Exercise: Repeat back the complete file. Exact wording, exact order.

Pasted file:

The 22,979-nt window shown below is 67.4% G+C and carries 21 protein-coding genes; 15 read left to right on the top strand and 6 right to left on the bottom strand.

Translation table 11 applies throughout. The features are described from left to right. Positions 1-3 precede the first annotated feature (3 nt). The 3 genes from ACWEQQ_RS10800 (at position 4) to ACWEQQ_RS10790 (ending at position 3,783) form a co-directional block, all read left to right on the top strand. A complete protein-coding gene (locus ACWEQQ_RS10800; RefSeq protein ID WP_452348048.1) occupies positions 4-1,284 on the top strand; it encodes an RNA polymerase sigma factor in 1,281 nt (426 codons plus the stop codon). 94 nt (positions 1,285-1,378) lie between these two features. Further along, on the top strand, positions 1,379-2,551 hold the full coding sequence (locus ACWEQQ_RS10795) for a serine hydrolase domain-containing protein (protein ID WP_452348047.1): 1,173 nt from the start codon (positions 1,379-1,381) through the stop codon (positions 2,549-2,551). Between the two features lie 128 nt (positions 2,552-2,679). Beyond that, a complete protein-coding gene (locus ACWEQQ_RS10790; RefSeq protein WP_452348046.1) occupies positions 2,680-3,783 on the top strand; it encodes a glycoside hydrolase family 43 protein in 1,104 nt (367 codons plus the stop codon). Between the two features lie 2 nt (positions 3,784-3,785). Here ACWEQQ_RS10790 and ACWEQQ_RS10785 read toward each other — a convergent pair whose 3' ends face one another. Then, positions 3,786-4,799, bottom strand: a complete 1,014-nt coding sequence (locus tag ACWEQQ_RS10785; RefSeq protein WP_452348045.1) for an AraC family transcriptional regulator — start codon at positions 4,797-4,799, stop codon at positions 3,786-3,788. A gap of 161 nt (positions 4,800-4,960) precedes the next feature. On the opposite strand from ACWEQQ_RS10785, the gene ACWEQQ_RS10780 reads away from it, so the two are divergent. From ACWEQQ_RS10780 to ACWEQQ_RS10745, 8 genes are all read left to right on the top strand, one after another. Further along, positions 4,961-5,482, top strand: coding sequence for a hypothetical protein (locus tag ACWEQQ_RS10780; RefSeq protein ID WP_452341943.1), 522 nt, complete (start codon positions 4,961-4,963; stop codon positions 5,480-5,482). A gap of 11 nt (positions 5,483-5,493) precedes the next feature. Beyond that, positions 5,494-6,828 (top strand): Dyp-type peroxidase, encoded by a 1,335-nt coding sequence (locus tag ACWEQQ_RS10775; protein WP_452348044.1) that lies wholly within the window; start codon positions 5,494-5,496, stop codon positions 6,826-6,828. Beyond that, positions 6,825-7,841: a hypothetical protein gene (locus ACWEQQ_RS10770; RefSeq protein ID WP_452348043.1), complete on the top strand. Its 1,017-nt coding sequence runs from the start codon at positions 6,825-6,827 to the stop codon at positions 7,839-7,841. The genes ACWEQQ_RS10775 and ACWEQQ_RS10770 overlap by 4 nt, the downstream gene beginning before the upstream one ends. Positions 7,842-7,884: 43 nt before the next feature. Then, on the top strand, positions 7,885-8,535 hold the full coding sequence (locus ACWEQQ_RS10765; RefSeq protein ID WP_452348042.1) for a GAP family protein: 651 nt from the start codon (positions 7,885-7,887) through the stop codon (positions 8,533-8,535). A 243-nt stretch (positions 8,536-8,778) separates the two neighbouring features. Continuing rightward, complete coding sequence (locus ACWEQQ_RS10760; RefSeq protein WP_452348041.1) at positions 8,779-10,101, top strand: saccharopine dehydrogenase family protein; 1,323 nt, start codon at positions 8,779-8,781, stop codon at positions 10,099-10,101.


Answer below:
The 22,979-nt window shown below is 67.4% G+C and carries 21 protein-coding genes; 15 read left to right on the top strand and 6 right to left on the bottom strand.

Translation table 11 applies throughout. The features are described from left to right. Positions 1-3 precede the first annotated feature (3 nt). The 3 genes from ACWEQQ_RS10800 (at position 4) to ACWEQQ_RS10790 (ending at position 3,783) form a co-directional block, all read left to right on the top strand. A complete protein-coding gene (locus ACWEQQ_RS10800; RefSeq protein ID WP_452348048.1) occupies positions 4-1,284 on the top strand; it encodes an RNA polymerase sigma factor in 1,281 nt (426 codons plus the stop codon). 94 nt (positions 1,285-1,378) lie between these two features. Further along, on the top strand, positions 1,379-2,551 hold the full coding sequence (locus ACWEQQ_RS10795) for a serine hydrolase domain-containing protein (protein ID WP_452348047.1): 1,173 nt from the start codon (positions 1,379-1,381) through the stop codon (positions 2,549-2,551). Between the two features lie 128 nt (positions 2,552-2,679). Beyond that, a complete protein-coding gene (locus ACWEQQ_RS10790; RefSeq protein WP_452348046.1) occupies positions 2,680-3,783 on the top strand; it encodes a glycoside hydrolase family 43 protein in 1,104 nt (367 codons plus the stop codon). Between the two features lie 2 nt (positions 3,784-3,785). Here ACWEQQ_RS10790 and ACWEQQ_RS10785 read toward each other — a convergent pair whose 3' ends face one another. Then, positions 3,786-4,799, bottom strand: a complete 1,014-nt coding sequence (locus tag ACWEQQ_RS10785; RefSeq protein WP_452348045.1) for an AraC family transcriptional regulator — start codon at positions 4,797-4,799, stop codon at positions 3,786-3,788. A gap of 161 nt (positions 4,800-4,960) precedes the next feature. On the opposite strand from ACWEQQ_RS10785, the gene ACWEQQ_RS10780 reads away from it, so the two are divergent. From ACWEQQ_RS10780 to ACWEQQ_RS10745, 8 genes are all read left to right on the top strand, one after another. Further along, positions 4,961-5,482, top strand: coding sequence for a hypothetical protein (locus tag ACWEQQ_RS10780; RefSeq protein ID WP_452341943.1), 522 nt, complete (start codon positions 4,961-4,963; stop codon positions 5,480-5,482). A gap of 11 nt (positions 5,483-5,493) precedes the next feature. Beyond that, positions 5,494-6,828 (top strand): Dyp-type peroxidase, encoded by a 1,335-nt coding sequence (locus tag ACWEQQ_RS10775; protein WP_452348044.1) that lies wholly within the window; start codon positions 5,494-5,496, stop codon positions 6,826-6,828. Beyond that, positions 6,825-7,841: a hypothetical protein gene (locus ACWEQQ_RS10770; RefSeq protein ID WP_452348043.1), complete on the top strand. Its 1,017-nt coding sequence runs from the start codon at positions 6,825-6,827 to the stop codon at positions 7,839-7,841. The genes ACWEQQ_RS10775 and ACWEQQ_RS10770 overlap by 4 nt, the downstream gene beginning before the upstream one ends. Positions 7,842-7,884: 43 nt before the next feature. Then, on the top strand, positions 7,885-8,535 hold the full coding sequence (locus ACWEQQ_RS10765; RefSeq protein ID WP_452348042.1) for a GAP family protein: 651 nt from the start codon (positions 7,885-7,887) through the stop codon (positions 8,533-8,535). A 243-nt stretch (positions 8,536-8,778) separates the two neighbouring features. Continuing rightward, complete coding sequence (locus ACWEQQ_RS10760; RefSeq protein WP_452348041.1) at positions 8,779-10,101, top strand: saccharopine dehydrogenase family protein; 1,323 nt, start codon at positions 8,779-8,781, stop codon at positions 10,099-10,101.